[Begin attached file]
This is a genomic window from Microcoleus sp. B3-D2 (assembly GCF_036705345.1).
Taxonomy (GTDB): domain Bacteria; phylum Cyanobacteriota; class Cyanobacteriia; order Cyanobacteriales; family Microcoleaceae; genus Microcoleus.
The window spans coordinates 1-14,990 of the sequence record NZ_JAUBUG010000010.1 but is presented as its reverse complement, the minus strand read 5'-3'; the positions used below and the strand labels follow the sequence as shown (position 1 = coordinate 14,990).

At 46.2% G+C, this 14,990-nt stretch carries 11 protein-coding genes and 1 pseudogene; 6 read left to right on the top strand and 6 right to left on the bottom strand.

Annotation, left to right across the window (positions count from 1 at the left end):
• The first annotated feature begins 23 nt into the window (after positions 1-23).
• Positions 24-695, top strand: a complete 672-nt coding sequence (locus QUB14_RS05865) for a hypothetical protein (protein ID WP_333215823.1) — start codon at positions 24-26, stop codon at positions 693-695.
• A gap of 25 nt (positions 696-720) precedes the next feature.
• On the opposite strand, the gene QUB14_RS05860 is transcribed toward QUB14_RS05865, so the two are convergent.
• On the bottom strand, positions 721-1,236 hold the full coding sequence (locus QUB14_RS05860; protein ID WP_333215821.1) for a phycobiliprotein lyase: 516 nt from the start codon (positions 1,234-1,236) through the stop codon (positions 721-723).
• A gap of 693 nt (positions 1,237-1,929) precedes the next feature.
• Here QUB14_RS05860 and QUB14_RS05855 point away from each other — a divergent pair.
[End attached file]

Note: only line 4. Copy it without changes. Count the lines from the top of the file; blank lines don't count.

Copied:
At 46.2% G+C, this 14,990-nt stretch carries 11 protein-coding genes and 1 pseudogene; 6 read left to right on the top strand and 6 right to left on the bottom strand.